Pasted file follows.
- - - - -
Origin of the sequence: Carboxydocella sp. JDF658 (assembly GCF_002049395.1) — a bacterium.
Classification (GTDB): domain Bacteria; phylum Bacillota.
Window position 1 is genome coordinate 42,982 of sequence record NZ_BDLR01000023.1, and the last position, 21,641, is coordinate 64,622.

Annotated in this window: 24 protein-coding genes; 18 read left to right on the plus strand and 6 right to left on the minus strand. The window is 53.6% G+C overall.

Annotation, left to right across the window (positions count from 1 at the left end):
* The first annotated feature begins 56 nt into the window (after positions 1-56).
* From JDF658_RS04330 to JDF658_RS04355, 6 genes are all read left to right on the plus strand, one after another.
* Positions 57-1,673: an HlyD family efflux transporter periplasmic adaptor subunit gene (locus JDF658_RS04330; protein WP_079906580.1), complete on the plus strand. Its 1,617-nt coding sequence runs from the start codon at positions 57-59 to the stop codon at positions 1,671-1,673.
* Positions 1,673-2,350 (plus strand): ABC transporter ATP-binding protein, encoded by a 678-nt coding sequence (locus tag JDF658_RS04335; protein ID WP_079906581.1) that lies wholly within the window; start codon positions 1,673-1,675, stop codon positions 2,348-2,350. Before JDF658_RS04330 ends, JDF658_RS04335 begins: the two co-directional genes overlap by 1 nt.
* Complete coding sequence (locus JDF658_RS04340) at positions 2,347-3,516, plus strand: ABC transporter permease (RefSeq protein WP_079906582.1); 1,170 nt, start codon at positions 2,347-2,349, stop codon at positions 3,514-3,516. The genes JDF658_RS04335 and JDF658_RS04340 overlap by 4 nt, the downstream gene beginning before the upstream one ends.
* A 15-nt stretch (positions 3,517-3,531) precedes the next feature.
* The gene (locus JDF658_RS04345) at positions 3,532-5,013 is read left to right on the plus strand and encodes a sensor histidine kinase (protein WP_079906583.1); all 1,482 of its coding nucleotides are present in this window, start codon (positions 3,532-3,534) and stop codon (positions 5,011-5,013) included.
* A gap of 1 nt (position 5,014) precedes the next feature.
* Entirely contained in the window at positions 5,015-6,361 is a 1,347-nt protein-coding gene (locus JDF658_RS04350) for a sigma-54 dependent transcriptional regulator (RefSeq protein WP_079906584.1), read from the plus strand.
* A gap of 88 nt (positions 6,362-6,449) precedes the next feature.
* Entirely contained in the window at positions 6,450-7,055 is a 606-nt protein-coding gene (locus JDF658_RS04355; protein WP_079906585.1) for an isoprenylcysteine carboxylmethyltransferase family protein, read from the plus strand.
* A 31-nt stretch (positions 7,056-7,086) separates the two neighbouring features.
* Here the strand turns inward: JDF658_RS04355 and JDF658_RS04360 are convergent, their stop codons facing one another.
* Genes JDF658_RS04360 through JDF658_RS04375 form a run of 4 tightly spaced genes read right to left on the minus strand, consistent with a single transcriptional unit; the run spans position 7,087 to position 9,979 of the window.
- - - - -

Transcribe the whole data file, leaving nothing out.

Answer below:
Origin of the sequence: Carboxydocella sp. JDF658 (assembly GCF_002049395.1) — a bacterium.
Classification (GTDB): domain Bacteria; phylum Bacillota.
Window position 1 is genome coordinate 42,982 of sequence record NZ_BDLR01000023.1, and the last position, 21,641, is coordinate 64,622.

Annotated in this window: 24 protein-coding genes; 18 read left to right on the plus strand and 6 right to left on the minus strand. The window is 53.6% G+C overall.

Annotation, left to right across the window (positions count from 1 at the left end):
* The first annotated feature begins 56 nt into the window (after positions 1-56).
* From JDF658_RS04330 to JDF658_RS04355, 6 genes are all read left to right on the plus strand, one after another.
* Positions 57-1,673: an HlyD family efflux transporter periplasmic adaptor subunit gene (locus JDF658_RS04330; protein WP_079906580.1), complete on the plus strand. Its 1,617-nt coding sequence runs from the start codon at positions 57-59 to the stop codon at positions 1,671-1,673.
* Positions 1,673-2,350 (plus strand): ABC transporter ATP-binding protein, encoded by a 678-nt coding sequence (locus tag JDF658_RS04335; protein ID WP_079906581.1) that lies wholly within the window; start codon positions 1,673-1,675, stop codon positions 2,348-2,350. Before JDF658_RS04330 ends, JDF658_RS04335 begins: the two co-directional genes overlap by 1 nt.
* Complete coding sequence (locus JDF658_RS04340) at positions 2,347-3,516, plus strand: ABC transporter permease (RefSeq protein WP_079906582.1); 1,170 nt, start codon at positions 2,347-2,349, stop codon at positions 3,514-3,516. The genes JDF658_RS04335 and JDF658_RS04340 overlap by 4 nt, the downstream gene beginning before the upstream one ends.
* A 15-nt stretch (positions 3,517-3,531) precedes the next feature.
* The gene (locus JDF658_RS04345) at positions 3,532-5,013 is read left to right on the plus strand and encodes a sensor histidine kinase (protein WP_079906583.1); all 1,482 of its coding nucleotides are present in this window, start codon (positions 3,532-3,534) and stop codon (positions 5,011-5,013) included.
* A gap of 1 nt (position 5,014) precedes the next feature.
* Entirely contained in the window at positions 5,015-6,361 is a 1,347-nt protein-coding gene (locus JDF658_RS04350) for a sigma-54 dependent transcriptional regulator (RefSeq protein WP_079906584.1), read from the plus strand.
* A gap of 88 nt (positions 6,362-6,449) precedes the next feature.
* Entirely contained in the window at positions 6,450-7,055 is a 606-nt protein-coding gene (locus JDF658_RS04355; protein WP_079906585.1) for an isoprenylcysteine carboxylmethyltransferase family protein, read from the plus strand.
* A 31-nt stretch (positions 7,056-7,086) separates the two neighbouring features.
* Here the strand turns inward: JDF658_RS04355 and JDF658_RS04360 are convergent, their stop codons facing one another.
* Genes JDF658_RS04360 through JDF658_RS04375 form a run of 4 tightly spaced genes read right to left on the minus strand, consistent with a single transcriptional unit; the run spans position 7,087 to position 9,979 of the window.